The NF1 tumor suppressor protein is thought to restrict cell proliferation by functioning as a Ras-specific guanosine triphosphatase-activating protein. However, The et al. (1997) found that Drosophila homozygous for null mutations of an NF1 homolog show no obvious signs of perturbed RAS1-mediated signaling. Loss of NF1 resulted in a reduction in size of larvae, pupae, and adults. This size defect was not modified by manipulating RAS1 signaling but was restored by expression of activated adenosine 3-prime, 5-prime-monophosphate-dependent protein kinase (PKA; see 176911). Thus, NF1 and PKA appear to interact in a pathway that controls the overall growth of Drosophila. Guo et al. (1997) showed, from a study of Drosophila NF1 mutants, that NF1 is essential for the cellular response to the neuropeptide PACAP38 (pituitary adenylyl cyclase-adenosine activating polypeptide) at the neuromuscular junction. The peptide induced a 3-prime, 5-prime-monophosphate (cAMP) pathway. This response was eliminated in NF1 mutants. NF1 appeared to regulate the rutabaga-encoded adenylyl cyclase rather than the RAS-RAF pathway. Moreover, the NF1 defect was rescued by the exposure of cells to pharmacologic treatment that increased concentrations of cAMP.
The risk of malignant myeloid disorders in young children with NF1 is 200 to 500 times the normal risk. Neurofibromin, the protein encoded by the NF1 gene, negatively regulates signals transduced by Ras proteins. Genetic and biochemical data support the hypothesis that NF1 functions as a tumor-suppressor gene in immature myeloid cells. This hypothesis was further supported by the demonstration by Side et al. (1997) that both NF1 alleles were inactivated in bone marrow cells from children with NF1 complicated by malignant myeloid disorders. Using an in vitro transcription and translation system, they screened bone marrow samples from 18 such children for NF1 mutations that cause a truncated protein. Mutations were confirmed by direct sequencing of genomic DNA from the patients, and from the affected parents in cases of familial NF1. Side et al. (1997) found that the normal NF1 allele was absent in bone marrow samples from 5 of 8 children who had truncating mutations of the NF1 gene.
Abernathy et al. (1997) stated that about half of NF1 cases represent new mutations and fewer than 100 constitutional mutations have been reported up to that time, and analyzed the NF1 gene for mutation using a combined heteroduplex/SSCP approach. In a set of 67 unrelated NF1 patients, they identified 26 mutations and/or variants in 45 of the 59 exons tested. Disease-causing mutations were found in 19% (13 of 67) of cases studied. The mutations included splice mutations, insertions, deletions, and point changes.
Maynard et al. (1997) screened exon 16 of the NF1 gene in 465 unrelated NF1 patients. Nine novel mutations were identified: 3 nonsense, 2 single-base deletions, 1 7-bp duplication, 2 missense, and 1 recurrent splice site mutation. No mutations had been reported previously in exon 16, which is the largest exon (441 bp) of NF1. The previous absence of mutation identification in exon 16 suggested to the authors that codons in this region may have a lower propensity to mutate.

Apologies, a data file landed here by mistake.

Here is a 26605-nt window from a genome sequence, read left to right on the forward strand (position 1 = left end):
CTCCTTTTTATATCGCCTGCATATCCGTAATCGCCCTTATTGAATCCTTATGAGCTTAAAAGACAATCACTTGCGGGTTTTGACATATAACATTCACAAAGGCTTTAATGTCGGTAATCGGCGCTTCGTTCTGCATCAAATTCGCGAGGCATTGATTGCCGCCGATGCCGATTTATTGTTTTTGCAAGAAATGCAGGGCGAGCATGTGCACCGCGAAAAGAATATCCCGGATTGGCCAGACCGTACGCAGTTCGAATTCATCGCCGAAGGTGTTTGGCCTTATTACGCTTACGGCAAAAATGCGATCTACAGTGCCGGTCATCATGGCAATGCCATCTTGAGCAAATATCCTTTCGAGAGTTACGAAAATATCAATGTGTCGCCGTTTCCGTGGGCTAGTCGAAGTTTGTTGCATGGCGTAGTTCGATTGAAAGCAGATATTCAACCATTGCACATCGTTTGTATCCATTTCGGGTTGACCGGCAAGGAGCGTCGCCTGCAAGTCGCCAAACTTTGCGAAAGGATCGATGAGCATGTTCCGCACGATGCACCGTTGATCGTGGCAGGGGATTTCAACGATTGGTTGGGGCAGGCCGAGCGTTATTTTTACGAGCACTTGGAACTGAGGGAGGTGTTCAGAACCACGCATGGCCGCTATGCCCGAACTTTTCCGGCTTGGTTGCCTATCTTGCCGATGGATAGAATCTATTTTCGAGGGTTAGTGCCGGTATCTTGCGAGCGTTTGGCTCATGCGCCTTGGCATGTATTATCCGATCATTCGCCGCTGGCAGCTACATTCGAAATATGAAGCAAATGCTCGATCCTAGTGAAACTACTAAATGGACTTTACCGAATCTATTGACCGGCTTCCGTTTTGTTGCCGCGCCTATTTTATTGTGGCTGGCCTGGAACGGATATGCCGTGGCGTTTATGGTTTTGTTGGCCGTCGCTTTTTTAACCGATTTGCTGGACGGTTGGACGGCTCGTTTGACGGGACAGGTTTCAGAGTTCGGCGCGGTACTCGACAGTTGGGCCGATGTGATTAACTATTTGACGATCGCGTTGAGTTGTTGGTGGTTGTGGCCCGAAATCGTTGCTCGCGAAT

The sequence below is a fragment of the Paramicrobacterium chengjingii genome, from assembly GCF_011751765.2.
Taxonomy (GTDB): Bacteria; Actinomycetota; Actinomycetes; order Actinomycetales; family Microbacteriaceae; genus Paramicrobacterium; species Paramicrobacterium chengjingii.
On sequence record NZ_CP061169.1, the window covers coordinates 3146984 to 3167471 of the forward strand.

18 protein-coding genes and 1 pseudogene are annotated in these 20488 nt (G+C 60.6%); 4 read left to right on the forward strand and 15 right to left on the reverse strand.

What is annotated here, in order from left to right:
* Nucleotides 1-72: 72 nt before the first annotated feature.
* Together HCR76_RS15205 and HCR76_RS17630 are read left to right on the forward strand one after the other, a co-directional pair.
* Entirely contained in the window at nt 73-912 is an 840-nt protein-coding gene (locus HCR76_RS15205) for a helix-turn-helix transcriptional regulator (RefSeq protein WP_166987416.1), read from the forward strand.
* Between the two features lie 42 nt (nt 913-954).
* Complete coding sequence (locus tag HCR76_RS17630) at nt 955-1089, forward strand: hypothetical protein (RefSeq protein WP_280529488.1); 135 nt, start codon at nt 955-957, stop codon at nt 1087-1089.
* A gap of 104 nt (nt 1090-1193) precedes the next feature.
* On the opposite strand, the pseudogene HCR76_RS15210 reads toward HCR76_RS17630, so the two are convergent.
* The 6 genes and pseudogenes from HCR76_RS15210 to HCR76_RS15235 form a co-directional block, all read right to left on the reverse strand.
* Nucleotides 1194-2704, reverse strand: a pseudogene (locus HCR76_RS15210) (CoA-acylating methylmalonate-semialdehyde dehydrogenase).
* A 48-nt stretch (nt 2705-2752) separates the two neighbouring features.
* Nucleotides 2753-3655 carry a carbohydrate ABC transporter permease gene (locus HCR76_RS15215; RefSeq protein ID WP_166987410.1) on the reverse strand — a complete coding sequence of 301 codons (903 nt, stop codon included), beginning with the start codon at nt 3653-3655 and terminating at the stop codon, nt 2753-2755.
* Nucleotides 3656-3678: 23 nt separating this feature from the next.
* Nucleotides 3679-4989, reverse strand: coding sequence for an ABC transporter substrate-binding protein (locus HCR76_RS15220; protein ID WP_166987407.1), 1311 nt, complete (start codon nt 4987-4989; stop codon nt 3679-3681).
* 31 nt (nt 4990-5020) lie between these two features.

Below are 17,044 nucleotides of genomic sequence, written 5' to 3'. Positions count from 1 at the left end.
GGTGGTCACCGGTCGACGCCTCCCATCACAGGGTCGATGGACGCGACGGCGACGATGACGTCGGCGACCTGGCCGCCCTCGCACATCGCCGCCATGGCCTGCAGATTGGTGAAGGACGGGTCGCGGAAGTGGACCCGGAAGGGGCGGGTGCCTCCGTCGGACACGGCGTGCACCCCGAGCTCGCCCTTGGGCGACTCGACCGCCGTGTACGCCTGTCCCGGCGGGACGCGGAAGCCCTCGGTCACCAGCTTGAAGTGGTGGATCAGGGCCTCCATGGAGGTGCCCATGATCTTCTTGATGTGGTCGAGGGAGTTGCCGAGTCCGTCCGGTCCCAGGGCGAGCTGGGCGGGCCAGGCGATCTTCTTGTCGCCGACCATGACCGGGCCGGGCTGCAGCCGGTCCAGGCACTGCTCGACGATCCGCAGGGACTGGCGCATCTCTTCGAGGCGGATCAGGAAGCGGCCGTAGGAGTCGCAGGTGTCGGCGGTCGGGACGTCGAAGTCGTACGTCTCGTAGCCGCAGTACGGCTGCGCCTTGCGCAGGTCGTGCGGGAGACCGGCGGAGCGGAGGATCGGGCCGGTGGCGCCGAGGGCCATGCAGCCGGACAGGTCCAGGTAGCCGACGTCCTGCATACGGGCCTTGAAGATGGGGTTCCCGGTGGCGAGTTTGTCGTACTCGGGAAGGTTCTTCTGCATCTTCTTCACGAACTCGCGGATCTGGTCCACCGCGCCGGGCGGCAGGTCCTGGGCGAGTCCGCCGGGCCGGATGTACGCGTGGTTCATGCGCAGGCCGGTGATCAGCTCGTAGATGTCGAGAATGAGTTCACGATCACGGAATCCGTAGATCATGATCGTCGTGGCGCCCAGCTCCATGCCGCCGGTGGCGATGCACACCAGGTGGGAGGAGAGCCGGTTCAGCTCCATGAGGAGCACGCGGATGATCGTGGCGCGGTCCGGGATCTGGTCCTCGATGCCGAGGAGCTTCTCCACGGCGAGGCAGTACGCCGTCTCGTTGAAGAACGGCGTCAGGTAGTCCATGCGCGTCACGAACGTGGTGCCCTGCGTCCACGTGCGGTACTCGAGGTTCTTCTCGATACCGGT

As reviewed earlier, submalignant tumors occurring in NF1 patients have been found to show loss of heterozygosity consistent with the 2-hit hypothesis of Knudson, with 1 allele constitutionally inactivated and the other somatically mutated. Somatic NF1 deletions in benign neurofibromas were described by Colman et al. (1995) and mutations in both copies of the NF1 gene in a dermal neurofibroma were reported by Sawada et al. (1996). Serra et al. (1997) performed LOH analysis on 60 neurofibromas derived from 17 patients, of whom 9 had a family history of the disease and 8 represented sporadic cases. LOH was found in 25% of the neurofibromas (corresponding to 53% of the patients). In addition, they found that in the neurofibromas of patients from familial cases, the deletions occurred in the allele that was not transmitted with the disease, indicating that both copies of the NF1 gene were inactivated in these tumors. Thus, the authors concluded that there appears to be double inactivation of the NF1 gene in benign neurofibromas.
Eisenbarth et al. (2000) described a systematic approach of searching for somatic inactivation of the NF1 gene in neurofibromas. In the course of these studies, they identified 2 novel intragenic polymorphisms: a tetranucleotide repeat and a 21-bp duplication. Among 7 neurofibromas from 4 different NF1 patients, they detected 3 tumor-specific point mutations and 2 LOH events. The results suggested that small subtle mutations occur with similar frequency to that of LOH in benign neurofibromas and that somatic inactivation of the NF1 gene is a general event in these tumors. Eisenbarth et al. (2000) concluded that the spectrum of somatic mutations occurring in various tumors from individual NF1 patients may contribute to the understanding of variable expressivity of the NF1 phenotype.
Skuse and Cappione (1997) reviewed the possible molecular basis of the wide clinical variability in NF1 observed even among affected members of the same family (Huson et al., 1989). The complexities of alternative splicing and RNA editing may be involved. Skuse and Cappione (1997) suggested that the classical 2-hit model for tumor suppressor inactivation used to explain NF1 tumorigenesis can be expanded to include post-transcriptional mechanisms that regulate NF1 gene expression. Aberrations in these mechanisms may play a role in the observed clinical variability.